Edit – I have updated the design after some valuable feedback from Aamir Ahmed Khan (Thank you!) – I did not remember to set the track separation distance in my original layout, I have rectified that and my calculations.  Here is the new and now hopefully correct layout.  (Note to self – I should not rush when designing PCB layouts and writing informative blog posts!).  I found the easiest way to do this was to set the grid to 0.2 mm spacing with the alternative at 0.1 mm and route the differential tracks by hand one after the other.  That enabled me to ensure the tracks were correctly separated and of the correct thickness.  I also set the ground plane isolation to be 0.2 mm to ensure the track on the bottom layer was correctly isolated…Lets see if this works!  I hope the PCB fabricators are able to etch the board for me with such precise track isolation…I can always run a scalpel down the gap though.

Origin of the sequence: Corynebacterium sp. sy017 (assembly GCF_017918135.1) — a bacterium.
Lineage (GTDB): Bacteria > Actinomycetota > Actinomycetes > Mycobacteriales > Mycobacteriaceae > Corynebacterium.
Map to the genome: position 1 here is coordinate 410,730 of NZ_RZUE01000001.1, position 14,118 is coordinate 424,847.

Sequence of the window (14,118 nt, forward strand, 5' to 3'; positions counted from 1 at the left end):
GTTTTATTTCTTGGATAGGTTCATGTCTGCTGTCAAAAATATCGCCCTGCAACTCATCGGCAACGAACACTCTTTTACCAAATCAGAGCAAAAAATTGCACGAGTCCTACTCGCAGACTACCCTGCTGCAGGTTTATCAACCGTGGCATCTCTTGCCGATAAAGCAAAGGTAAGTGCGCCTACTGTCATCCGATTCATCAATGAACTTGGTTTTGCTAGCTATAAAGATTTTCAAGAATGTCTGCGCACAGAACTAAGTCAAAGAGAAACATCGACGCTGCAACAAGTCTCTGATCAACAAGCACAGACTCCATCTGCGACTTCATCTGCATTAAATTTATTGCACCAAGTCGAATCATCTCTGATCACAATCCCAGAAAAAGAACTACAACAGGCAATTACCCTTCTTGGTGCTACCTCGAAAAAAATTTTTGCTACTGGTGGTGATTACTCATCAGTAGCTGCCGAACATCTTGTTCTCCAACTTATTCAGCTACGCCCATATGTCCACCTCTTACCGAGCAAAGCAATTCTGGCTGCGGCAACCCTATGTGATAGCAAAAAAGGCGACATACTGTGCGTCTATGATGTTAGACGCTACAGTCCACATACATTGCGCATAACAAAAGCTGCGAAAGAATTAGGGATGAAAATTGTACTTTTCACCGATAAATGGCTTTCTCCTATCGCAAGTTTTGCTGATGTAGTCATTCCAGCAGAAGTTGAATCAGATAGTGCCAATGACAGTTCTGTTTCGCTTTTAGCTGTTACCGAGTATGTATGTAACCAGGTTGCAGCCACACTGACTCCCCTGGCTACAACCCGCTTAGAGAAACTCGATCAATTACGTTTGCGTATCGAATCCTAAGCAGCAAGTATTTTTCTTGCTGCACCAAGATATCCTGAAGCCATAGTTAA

I will probably get the whole thing manufactured by Elecrow and for that I will need a bill of materials.

Qty Device Package Parts Vendor Part Number Description

1 USB 2.0 Socket USB X1 Farnell 2134385 AMP USB 2.0 connector
4 Ring_Test 1X01_LONGPAD +V, D+, D-, GND 292175228920 Ring Test Connector
1 M02PTH3 1X02_LONGPADS JP7 Farnell 3418285 Standard 2-pin 0.1″ header pins
1 USB 2.0 Connector USB-A-H JP1 Farnell 1696544 USB Connectors

Here is the PCB render:

My plan is to have ten boards made, keep two for myself and flog the rest!

That’s all for now – Langster!

Having electronic breakout boards manufactured in China by Elecrow